The lawsuit isn’t a suprise. But without the leagues’ policy reversal and ongoing efforts to profit from sports wagering, the lawsuit would be on much shakier footing.
The admission that they have the capability to profit from sports betting pretty much undermines the leagues’ previous arguments that sports betting would do great damage, and it appears the lawsuit has legs.
Integrity fees aren’t necessary…
As strange as the flip-flopping is, it’s nothing compared to the leagues’ “integrity fee” argument.
The leagues and the NCAA are asking for an inordinate cut of the sports betting revenue via this so-called integrity fee; one percent of all wagers to be precise. Not only would the integrity fee handed over to the leagues work out to more than the amount the sportsbook operators and the states would receive, but because it’s a percentage of handle (all wagers) and not revenue, that money is guaranteed.
If the book has a bad month and is in the red, it loses money; the state receives zero dollars in tax revenue; but the leagues still get their cut.
It’s a deal not unlike partnering with Paul Cicero in Goodfellas, “Struck by lightning? F-you, pay me!”
What makes the whole integrity fee debate such a head-scratcher is that at the end of the day it hurts the legal sports books the leagues would be getting money from. The leagues’ greed will make it harder for legal sports books to compete with the better pricing of illegal books that give the leagues (and the state) nothing. As such, handle and revenue won’t hit their ceilings.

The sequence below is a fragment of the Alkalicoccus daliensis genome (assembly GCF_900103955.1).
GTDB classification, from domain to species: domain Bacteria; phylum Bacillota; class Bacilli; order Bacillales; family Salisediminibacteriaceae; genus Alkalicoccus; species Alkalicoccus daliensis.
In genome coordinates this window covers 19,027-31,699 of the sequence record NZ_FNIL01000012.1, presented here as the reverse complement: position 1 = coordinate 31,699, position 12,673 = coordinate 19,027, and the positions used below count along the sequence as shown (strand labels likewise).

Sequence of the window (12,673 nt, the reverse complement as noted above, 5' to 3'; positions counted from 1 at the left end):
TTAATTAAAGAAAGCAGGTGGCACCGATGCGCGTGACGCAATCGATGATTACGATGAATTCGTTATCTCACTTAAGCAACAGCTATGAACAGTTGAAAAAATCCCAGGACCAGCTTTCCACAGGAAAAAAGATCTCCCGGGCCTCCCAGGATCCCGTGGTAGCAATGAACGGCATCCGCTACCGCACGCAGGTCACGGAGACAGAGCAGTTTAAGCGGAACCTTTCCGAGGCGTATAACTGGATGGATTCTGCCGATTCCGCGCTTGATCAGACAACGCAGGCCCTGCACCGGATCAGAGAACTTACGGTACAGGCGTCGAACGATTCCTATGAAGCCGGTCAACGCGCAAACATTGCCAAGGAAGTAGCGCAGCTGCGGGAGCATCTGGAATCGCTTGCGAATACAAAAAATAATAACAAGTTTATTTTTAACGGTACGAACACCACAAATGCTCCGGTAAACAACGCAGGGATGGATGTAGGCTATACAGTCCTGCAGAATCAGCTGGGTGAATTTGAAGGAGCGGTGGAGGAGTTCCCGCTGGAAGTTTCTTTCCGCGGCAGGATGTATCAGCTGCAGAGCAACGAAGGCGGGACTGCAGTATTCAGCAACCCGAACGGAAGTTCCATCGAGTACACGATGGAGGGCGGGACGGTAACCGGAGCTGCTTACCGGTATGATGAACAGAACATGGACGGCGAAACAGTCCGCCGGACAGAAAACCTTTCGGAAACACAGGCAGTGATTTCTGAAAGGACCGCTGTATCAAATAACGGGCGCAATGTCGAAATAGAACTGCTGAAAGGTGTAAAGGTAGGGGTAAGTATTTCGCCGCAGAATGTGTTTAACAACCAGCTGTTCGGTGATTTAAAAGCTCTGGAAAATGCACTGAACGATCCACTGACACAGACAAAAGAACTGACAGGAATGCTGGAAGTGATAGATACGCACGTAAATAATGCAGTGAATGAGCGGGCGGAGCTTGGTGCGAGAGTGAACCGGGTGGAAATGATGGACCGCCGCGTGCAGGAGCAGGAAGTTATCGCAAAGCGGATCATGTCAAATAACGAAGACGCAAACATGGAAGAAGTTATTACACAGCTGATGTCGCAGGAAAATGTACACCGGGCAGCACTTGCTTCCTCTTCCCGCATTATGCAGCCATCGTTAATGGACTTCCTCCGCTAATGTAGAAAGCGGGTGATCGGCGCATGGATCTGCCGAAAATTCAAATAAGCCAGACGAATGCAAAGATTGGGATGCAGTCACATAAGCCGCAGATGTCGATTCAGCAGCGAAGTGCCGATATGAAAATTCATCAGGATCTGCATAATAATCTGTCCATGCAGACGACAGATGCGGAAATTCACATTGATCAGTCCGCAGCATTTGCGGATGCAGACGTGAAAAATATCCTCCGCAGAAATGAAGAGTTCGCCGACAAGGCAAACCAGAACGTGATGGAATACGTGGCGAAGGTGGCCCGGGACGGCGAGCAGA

… And nobody wants them
In a letter sent to the governors of all 50 states, NJ Senate President Steve Sweeney cautioned them not to fall victim to the leagues’ siren song:
“New Jersey, after all of the time and expense put into making sports wagering legal, will not make itself uncompetitive by being the only State to pay the League extortion.”
Furthermore, when the “integrity fee” is divvied up, it amounts to a drop in the bucket for the major sports leagues.
It’s almost as if they’re going to war with sports betting, and trying to undermine the industry out of spite, because the logic behind the “integrity fee” is completely lacking.
As Sweeney put it in his letter:
“The Leagues fought with all of their resources to stop states from allowing their citizens to legally wager on sports. Now that their efforts have been ultimately unsuccessful they wish themselves to make “the fast buck” and to “get something for nothing.” Essentially, the Leagues are now asking to be paid to allow games to be played fairly.”
In addition to Sweeney’s comments, gaming regulators from four states — Massachusetts, Nevada, Louisiana and Michigan — wrote to Congress to “confirm and assert that states and tribal gaming regulatory agencies have the capacity, resources, and ability to oversee the regulation of legalized sports betting.”
The letter uses Nevada’s successful sports betting industry, as well as the many state and tribal regulatory bodies to refute the leagues’ assertions that they alone can protect the integrity of the game in a post-PASPA world.
“Sports betting in Nevada has already been regulated with integrity and success, and gaming jurisdictions across the United States, including tribal jurisdictions, have demonstrated their ability to oversee gaming of all sorts while adhering to the highest standards,” the regulators wrote.